For any manufacturing environment that involves painting, the paint process is the most expensive process in the plant. It is the most expensive to build and operate, and accounts for more rework and scrap than any other department.
Setting up a new part or paint color is a tedious process. Robot companies have created complex simulation programs to “shorten” this timeline, but they depend on many assumptions –inaccuracy in any of which can result in defects, missed deadlines, scrap, etc. Moreover, checking the result of these simulations requires painting a part (or parts), running them through the cure process, then spending countless hours inspecting each part to determine if the process was successful. Each defect can require hours or even days to resolve…
This innovative approach to process analysis, voted “2020 Idea of the Year”, allows painters to analyze the results of the painting process “in the wet” in minutes—eliminating the delays and scrap caused by curing. This can cut hours, and even days, from the setup process. Moreover, it establishes baselines for atomizer performance and spray patterns which can be checked periodically to assure that the parts to be painted will be of expected quality with no “surprises”. All this is achieved using the minimum amount of paint possible.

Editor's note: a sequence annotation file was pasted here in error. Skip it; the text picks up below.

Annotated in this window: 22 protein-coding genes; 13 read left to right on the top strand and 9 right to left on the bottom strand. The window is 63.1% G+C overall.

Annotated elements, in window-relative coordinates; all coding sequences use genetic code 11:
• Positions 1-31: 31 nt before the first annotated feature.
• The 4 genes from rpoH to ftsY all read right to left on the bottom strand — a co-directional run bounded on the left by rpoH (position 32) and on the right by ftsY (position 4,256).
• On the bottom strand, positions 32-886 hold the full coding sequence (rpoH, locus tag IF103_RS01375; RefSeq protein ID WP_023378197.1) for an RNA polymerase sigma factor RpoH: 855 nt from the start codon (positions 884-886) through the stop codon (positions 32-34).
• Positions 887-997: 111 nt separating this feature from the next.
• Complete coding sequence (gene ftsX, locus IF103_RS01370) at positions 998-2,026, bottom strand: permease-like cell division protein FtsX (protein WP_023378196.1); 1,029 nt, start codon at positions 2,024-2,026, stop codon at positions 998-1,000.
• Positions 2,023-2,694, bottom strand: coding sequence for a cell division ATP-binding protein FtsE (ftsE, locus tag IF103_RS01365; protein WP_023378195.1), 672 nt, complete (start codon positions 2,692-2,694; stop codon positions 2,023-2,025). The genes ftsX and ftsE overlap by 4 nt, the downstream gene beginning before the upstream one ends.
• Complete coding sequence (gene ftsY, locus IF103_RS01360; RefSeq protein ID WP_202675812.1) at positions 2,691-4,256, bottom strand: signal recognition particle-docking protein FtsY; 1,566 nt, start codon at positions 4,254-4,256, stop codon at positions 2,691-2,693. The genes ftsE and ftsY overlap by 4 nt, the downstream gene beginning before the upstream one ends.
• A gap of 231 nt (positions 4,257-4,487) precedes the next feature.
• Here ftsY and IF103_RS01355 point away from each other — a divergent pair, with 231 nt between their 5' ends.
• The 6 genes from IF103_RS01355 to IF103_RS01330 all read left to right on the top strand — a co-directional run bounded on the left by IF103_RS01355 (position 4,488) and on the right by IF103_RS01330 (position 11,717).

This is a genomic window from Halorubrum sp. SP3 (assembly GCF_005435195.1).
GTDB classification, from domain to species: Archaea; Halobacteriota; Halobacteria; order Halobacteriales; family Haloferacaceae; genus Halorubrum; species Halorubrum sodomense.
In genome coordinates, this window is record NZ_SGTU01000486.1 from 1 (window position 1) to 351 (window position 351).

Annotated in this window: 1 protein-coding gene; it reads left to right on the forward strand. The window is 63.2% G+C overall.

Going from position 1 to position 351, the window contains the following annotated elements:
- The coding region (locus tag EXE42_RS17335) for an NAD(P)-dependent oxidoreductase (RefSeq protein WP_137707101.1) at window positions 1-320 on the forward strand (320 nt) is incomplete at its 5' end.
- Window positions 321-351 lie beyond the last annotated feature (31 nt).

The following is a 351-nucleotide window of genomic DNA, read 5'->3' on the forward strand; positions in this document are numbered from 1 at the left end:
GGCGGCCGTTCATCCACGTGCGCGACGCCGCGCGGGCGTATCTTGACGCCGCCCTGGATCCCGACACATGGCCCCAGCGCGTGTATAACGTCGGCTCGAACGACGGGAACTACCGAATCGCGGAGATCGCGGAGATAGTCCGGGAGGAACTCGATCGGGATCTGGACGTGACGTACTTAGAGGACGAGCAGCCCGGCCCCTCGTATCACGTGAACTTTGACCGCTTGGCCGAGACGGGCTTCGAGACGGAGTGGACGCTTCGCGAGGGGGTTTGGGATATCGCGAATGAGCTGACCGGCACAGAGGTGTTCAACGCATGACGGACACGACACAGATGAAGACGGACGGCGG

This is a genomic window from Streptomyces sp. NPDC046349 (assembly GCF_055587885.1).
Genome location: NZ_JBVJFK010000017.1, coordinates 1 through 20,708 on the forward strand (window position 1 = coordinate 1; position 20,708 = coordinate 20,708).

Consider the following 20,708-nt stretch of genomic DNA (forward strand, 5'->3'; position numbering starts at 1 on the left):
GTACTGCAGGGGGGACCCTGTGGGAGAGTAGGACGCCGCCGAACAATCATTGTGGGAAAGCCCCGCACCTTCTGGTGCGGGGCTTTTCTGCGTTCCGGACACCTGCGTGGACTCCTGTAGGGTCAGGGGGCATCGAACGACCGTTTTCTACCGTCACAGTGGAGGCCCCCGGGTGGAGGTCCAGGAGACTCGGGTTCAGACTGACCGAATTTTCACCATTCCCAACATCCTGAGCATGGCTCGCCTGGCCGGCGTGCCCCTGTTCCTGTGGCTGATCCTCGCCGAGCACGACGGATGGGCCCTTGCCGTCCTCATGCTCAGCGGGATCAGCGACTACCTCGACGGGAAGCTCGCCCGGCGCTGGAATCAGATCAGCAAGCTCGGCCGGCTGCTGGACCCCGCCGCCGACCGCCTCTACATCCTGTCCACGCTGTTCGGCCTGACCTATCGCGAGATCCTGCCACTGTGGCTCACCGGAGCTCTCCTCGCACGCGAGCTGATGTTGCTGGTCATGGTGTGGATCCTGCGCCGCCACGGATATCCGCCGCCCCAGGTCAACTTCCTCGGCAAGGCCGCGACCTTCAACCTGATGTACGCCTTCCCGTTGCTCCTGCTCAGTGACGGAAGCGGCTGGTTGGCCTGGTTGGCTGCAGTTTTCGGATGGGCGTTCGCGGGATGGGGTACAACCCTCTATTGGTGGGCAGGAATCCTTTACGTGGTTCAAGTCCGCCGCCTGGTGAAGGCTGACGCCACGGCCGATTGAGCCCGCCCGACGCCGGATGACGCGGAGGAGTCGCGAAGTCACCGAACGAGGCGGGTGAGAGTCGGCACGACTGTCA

This represents a “game changer” in the painting industry.
Michael Bonner is the Vice President of Engineering & Technology for Saint Clair Systems, Inc., a leading supplier of process temperature and viscosity control equipment for industrial fluid dispensing systems. A degreed electrical engineer, over the years he has spent time in a wide variety of industries including audio systems, medical equipment, HVAC and appliance controls, metal stamping, even the manufacture of gasoline pumps. For the last 20+ years, however, he has focused on the science of point-of-use temperature and viscosity control in fluid dispensing processes.